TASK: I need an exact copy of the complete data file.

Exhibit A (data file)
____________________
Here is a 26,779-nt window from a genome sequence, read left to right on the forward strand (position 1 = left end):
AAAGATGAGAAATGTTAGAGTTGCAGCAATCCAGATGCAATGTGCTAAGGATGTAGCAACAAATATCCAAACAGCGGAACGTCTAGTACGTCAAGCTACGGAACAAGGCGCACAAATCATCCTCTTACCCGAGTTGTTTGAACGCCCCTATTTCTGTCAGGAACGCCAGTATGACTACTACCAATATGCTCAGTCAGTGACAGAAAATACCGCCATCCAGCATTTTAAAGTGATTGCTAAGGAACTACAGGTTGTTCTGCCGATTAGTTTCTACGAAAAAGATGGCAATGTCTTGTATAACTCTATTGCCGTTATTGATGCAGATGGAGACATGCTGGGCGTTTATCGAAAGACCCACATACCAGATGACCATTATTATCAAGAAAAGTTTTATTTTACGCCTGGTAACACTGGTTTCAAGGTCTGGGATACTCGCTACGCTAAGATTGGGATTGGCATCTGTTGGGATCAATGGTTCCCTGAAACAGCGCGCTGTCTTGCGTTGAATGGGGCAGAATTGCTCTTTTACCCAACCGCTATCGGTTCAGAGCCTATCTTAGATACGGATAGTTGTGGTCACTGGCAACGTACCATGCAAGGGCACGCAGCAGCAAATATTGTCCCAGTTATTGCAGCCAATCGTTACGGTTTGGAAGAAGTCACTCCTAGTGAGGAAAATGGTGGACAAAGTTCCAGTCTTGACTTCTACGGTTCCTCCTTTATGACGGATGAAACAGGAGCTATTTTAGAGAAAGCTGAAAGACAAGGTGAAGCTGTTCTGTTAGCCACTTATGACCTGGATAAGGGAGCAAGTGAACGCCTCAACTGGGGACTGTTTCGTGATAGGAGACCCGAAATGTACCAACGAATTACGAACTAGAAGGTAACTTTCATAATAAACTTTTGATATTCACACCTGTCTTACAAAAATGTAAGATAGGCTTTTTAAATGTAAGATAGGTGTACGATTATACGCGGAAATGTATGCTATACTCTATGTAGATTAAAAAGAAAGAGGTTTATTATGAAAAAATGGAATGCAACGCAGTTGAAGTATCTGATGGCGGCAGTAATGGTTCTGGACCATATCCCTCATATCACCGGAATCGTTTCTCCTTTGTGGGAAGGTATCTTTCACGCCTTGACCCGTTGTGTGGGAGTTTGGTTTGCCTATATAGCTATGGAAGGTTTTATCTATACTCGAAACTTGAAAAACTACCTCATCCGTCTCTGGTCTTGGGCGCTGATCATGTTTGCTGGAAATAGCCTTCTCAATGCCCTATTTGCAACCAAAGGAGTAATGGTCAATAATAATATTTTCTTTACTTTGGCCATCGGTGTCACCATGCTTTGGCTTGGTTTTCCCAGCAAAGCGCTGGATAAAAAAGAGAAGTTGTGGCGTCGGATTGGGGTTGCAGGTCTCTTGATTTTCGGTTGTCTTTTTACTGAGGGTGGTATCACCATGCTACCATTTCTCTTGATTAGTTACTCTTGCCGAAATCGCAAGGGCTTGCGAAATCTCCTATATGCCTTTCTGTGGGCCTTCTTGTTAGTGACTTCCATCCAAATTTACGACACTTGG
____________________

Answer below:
Here is a 26,779-nt window from a genome sequence, read left to right on the forward strand (position 1 = left end):
AAAGATGAGAAATGTTAGAGTTGCAGCAATCCAGATGCAATGTGCTAAGGATGTAGCAACAAATATCCAAACAGCGGAACGTCTAGTACGTCAAGCTACGGAACAAGGCGCACAAATCATCCTCTTACCCGAGTTGTTTGAACGCCCCTATTTCTGTCAGGAACGCCAGTATGACTACTACCAATATGCTCAGTCAGTGACAGAAAATACCGCCATCCAGCATTTTAAAGTGATTGCTAAGGAACTACAGGTTGTTCTGCCGATTAGTTTCTACGAAAAAGATGGCAATGTCTTGTATAACTCTATTGCCGTTATTGATGCAGATGGAGACATGCTGGGCGTTTATCGAAAGACCCACATACCAGATGACCATTATTATCAAGAAAAGTTTTATTTTACGCCTGGTAACACTGGTTTCAAGGTCTGGGATACTCGCTACGCTAAGATTGGGATTGGCATCTGTTGGGATCAATGGTTCCCTGAAACAGCGCGCTGTCTTGCGTTGAATGGGGCAGAATTGCTCTTTTACCCAACCGCTATCGGTTCAGAGCCTATCTTAGATACGGATAGTTGTGGTCACTGGCAACGTACCATGCAAGGGCACGCAGCAGCAAATATTGTCCCAGTTATTGCAGCCAATCGTTACGGTTTGGAAGAAGTCACTCCTAGTGAGGAAAATGGTGGACAAAGTTCCAGTCTTGACTTCTACGGTTCCTCCTTTATGACGGATGAAACAGGAGCTATTTTAGAGAAAGCTGAAAGACAAGGTGAAGCTGTTCTGTTAGCCACTTATGACCTGGATAAGGGAGCAAGTGAACGCCTCAACTGGGGACTGTTTCGTGATAGGAGACCCGAAATGTACCAACGAATTACGAACTAGAAGGTAACTTTCATAATAAACTTTTGATATTCACACCTGTCTTACAAAAATGTAAGATAGGCTTTTTAAATGTAAGATAGGTGTACGATTATACGCGGAAATGTATGCTATACTCTATGTAGATTAAAAAGAAAGAGGTTTATTATGAAAAAATGGAATGCAACGCAGTTGAAGTATCTGATGGCGGCAGTAATGGTTCTGGACCATATCCCTCATATCACCGGAATCGTTTCTCCTTTGTGGGAAGGTATCTTTCACGCCTTGACCCGTTGTGTGGGAGTTTGGTTTGCCTATATAGCTATGGAAGGTTTTATCTATACTCGAAACTTGAAAAACTACCTCATCCGTCTCTGGTCTTGGGCGCTGATCATGTTTGCTGGAAATAGCCTTCTCAATGCCCTATTTGCAACCAAAGGAGTAATGGTCAATAATAATATTTTCTTTACTTTGGCCATCGGTGTCACCATGCTTTGGCTTGGTTTTCCCAGCAAAGCGCTGGATAAAAAAGAGAAGTTGTGGCGTCGGATTGGGGTTGCAGGTCTCTTGATTTTCGGTTGTCTTTTTACTGAGGGTGGTATCACCATGCTACCATTTCTCTTGATTAGTTACTCTTGCCGAAATCGCAAGGGCTTGCGAAATCTCCTATATGCCTTTCTGTGGGCCTTCTTGTTAGTGACTTCCATCCAAATTTACGACACTTGG